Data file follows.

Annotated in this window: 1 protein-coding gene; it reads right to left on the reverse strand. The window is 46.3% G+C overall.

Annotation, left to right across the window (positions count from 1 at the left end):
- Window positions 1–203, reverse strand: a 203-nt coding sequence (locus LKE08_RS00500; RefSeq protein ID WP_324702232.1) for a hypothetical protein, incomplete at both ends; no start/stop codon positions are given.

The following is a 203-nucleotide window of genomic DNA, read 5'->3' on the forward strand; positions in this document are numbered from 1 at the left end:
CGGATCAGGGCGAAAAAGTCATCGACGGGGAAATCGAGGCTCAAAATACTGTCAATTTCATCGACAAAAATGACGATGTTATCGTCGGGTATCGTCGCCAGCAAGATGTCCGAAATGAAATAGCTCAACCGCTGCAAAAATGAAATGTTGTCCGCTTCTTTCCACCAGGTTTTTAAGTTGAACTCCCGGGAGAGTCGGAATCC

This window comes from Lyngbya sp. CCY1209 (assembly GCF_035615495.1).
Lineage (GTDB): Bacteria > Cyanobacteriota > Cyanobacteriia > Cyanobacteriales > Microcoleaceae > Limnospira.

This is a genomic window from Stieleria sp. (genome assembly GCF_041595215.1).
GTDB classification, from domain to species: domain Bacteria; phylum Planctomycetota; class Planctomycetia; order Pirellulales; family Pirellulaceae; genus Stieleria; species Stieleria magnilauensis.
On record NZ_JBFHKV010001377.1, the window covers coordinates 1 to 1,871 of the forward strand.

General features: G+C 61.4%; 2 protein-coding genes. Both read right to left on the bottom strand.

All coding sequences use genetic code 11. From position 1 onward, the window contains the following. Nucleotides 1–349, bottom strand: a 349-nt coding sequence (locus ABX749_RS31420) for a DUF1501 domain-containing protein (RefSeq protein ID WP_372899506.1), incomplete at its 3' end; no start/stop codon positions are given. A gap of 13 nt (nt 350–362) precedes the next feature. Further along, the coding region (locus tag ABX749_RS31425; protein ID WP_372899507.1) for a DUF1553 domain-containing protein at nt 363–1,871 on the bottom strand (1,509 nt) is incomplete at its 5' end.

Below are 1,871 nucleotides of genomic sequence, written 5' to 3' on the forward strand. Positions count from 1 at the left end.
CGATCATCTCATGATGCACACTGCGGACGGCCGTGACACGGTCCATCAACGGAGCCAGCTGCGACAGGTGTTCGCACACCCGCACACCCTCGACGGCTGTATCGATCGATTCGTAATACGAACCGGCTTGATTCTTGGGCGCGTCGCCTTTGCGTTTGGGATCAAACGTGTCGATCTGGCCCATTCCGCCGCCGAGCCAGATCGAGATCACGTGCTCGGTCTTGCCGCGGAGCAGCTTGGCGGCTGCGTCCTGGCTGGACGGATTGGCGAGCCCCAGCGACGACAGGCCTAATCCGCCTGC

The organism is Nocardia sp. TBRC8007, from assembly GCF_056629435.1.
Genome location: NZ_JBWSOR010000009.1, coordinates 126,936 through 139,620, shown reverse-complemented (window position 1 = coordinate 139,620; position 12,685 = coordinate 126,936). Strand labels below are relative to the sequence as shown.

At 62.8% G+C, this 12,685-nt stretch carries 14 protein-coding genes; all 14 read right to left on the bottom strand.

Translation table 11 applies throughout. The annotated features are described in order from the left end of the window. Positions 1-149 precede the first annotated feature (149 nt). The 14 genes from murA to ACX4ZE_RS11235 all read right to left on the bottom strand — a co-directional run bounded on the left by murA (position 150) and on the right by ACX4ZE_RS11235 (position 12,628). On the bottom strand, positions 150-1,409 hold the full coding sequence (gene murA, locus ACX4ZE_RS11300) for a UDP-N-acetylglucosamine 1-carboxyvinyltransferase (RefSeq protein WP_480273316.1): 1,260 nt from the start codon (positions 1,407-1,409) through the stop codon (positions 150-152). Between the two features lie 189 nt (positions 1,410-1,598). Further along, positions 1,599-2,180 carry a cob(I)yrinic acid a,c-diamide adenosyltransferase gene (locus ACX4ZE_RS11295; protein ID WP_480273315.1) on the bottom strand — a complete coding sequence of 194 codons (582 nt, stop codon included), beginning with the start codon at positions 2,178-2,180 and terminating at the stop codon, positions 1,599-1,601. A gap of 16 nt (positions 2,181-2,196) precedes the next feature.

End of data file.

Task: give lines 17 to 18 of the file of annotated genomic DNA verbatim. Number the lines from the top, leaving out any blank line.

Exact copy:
At 62.8% G+C, this 12,685-nt stretch carries 14 protein-coding genes; all 14 read right to left on the bottom strand.

Translation table 11 applies throughout. The annotated features are described in order from the left end of the window. Positions 1-149 precede the first annotated feature (149 nt). The 14 genes from murA to ACX4ZE_RS11235 all read right to left on the bottom strand — a co-directional run bounded on the left by murA (position 150) and on the right by ACX4ZE_RS11235 (position 12,628). On the bottom strand, positions 150-1,409 hold the full coding sequence (gene murA, locus ACX4ZE_RS11300) for a UDP-N-acetylglucosamine 1-carboxyvinyltransferase (RefSeq protein WP_480273316.1): 1,260 nt from the start codon (positions 1,407-1,409) through the stop codon (positions 150-152). Between the two features lie 189 nt (positions 1,410-1,598). Further along, positions 1,599-2,180 carry a cob(I)yrinic acid a,c-diamide adenosyltransferase gene (locus ACX4ZE_RS11295; protein ID WP_480273315.1) on the bottom strand — a complete coding sequence of 194 codons (582 nt, stop codon included), beginning with the start codon at positions 2,178-2,180 and terminating at the stop codon, positions 1,599-1,601. A gap of 16 nt (positions 2,181-2,196) precedes the next feature.